On Thursday, huge crowds continued to throng the gates of Kabul airport despite the warnings of possible attacks by ISIS militants, a Western diplomat at the airport said.
The diplomat, who spoke on the condition of anonymity, said an estimated 1,500 US passport or visa holders were still trying to enter the airport. He said evacuation flights will pick up on Thursday after slowing down on Wednesday.
Washington and its allies have been flying thousands of Afghans out of the airport every day on hulking military transports, but it has become an increasingly difficult and desperate task.
Australia has been evacuating its citizens and visa holders for more than a week from Kabul airport, where Canberra had urged people to travel in order to be ready for transport.
Late on Wednesday, Australia changed its advice to those in the area, which Foreign Affairs Minister Marise Payne said was based on heightened concerns of an attack. "There is an ongoing and very high threat of a terrorist attack," Ms Payne told reporters in Canberra on Thursday.
The warning heightens the risk that scores of Afghans holding visas for Australia could be left behind as Canberra readies to end its evacuation programme.
Prime Minister Scott Morrison, who has previously said Australia will unlikely be able to evacuate everyone, declined to comment on whether Australia would continue flights up to the Aug 31 deadline the Taleban insists must be adhered to.
Mr Morrison said Australia has now evacuated about 4,000 people out of Afghanistan after another 1,200 people were flown out overnight. Many of these remain in the United Arab Emirates, he said, while 639 have been evacuated to Australia.
Australia was part of a Nato-led international force that battled the Taleban and trained Afghan security forces in the years after the militants were ousted in 2001. More than 39,000 Australian military personnel served in Afghanistan and 41 were killed there.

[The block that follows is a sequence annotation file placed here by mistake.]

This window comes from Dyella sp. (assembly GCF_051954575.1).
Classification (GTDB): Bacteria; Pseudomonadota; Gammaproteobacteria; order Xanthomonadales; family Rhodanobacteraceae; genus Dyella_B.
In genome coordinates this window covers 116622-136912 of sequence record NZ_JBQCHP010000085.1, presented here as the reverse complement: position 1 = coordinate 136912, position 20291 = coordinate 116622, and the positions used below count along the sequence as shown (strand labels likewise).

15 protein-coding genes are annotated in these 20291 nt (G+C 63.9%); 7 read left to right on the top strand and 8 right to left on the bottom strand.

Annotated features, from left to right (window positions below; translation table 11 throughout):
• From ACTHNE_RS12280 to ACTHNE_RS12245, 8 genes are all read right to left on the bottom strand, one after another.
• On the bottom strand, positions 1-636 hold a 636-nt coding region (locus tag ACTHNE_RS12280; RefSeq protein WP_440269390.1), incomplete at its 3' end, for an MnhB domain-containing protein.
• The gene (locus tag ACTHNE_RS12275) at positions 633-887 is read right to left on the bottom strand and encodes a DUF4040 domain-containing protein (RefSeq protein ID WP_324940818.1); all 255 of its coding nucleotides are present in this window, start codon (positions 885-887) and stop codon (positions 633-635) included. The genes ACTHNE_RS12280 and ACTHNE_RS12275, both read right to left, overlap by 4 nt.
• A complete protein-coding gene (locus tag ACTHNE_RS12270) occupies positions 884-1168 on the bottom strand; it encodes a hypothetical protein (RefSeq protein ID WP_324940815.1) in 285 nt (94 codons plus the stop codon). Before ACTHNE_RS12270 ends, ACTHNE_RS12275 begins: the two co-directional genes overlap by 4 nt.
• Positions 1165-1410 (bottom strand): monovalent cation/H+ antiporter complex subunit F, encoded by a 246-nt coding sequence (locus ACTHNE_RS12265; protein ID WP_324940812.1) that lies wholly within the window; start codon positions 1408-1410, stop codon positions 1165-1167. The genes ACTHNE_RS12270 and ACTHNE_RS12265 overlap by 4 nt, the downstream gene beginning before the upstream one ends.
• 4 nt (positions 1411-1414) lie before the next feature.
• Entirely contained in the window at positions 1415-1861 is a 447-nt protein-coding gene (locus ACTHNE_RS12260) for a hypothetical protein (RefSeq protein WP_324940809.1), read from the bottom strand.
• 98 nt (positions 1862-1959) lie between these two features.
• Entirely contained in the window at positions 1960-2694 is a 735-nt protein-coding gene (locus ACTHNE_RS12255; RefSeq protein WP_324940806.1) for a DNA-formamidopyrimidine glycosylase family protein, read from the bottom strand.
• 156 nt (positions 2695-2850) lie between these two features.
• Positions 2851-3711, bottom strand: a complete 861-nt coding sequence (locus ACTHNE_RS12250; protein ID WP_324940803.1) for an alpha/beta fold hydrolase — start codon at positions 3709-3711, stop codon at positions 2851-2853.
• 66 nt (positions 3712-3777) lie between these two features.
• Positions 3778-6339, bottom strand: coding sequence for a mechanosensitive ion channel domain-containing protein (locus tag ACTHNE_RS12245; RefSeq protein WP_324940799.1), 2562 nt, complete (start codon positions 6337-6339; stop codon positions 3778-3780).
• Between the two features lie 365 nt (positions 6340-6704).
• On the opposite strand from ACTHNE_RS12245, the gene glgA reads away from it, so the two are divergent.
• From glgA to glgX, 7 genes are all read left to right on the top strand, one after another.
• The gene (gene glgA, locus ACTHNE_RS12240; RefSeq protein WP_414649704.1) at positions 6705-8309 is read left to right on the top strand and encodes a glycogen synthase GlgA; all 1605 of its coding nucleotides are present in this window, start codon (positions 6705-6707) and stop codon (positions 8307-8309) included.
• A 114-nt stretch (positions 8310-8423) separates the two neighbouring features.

In Kabul, some evacuation flights are already winding down and are slated to end on Aug 31, leaving many clamouring for ways to leave the country. Crowds, including distraught families, have tried to access the airport which is ringed by Taleban and Western military checkpoints.
At least eight people have died in the airport chaos.
Many Afghans fear the Taleban will reprise their brutal brand of Islamist rule, which ended in 2001.
Washington said the Taleban had made assurances that Americans, "at-risk" Afghans and people from other nations would be allowed to leave even after the Aug 31 deadline for US troops to depart.
"They have a responsibility to hold to that commitment and provide safe passage for anyone who wishes to leave the country," Secretary of State Antony Blinken told reporters.
But Afghanistan is awash with other extremist groups - including the ISIS.
On Thursday, a Nato country diplomat in Kabul said that Taleban cadres have promised to provide security outside the airport, but intelligence reports of an imminent threat from ISIS militants cannot be ignored.
The diplomat, speaking on condition of anonymity, was referring to warnings by the US and Australia to its citizens to vacate the area outside the airport immediately because of the intelligence reports.
"Western forces, under no circumstances, want to be in a position to launch an offensive or a defensive attack against anyone in Afghanistan," the diplomat added. "Our mandate is to ensure evacuations end on Aug 31."
An official from Taleban said its guards continue to protect civilians outside Kabul airport, adding that Western forces must stick to a deadline of completing evacuations from Afghanistan by the end of the month.
"Our guards are also risking their lives at Kabul airport, they face a threat, too, from the Islamic State group," said the official, who spoke on condition of anonymity.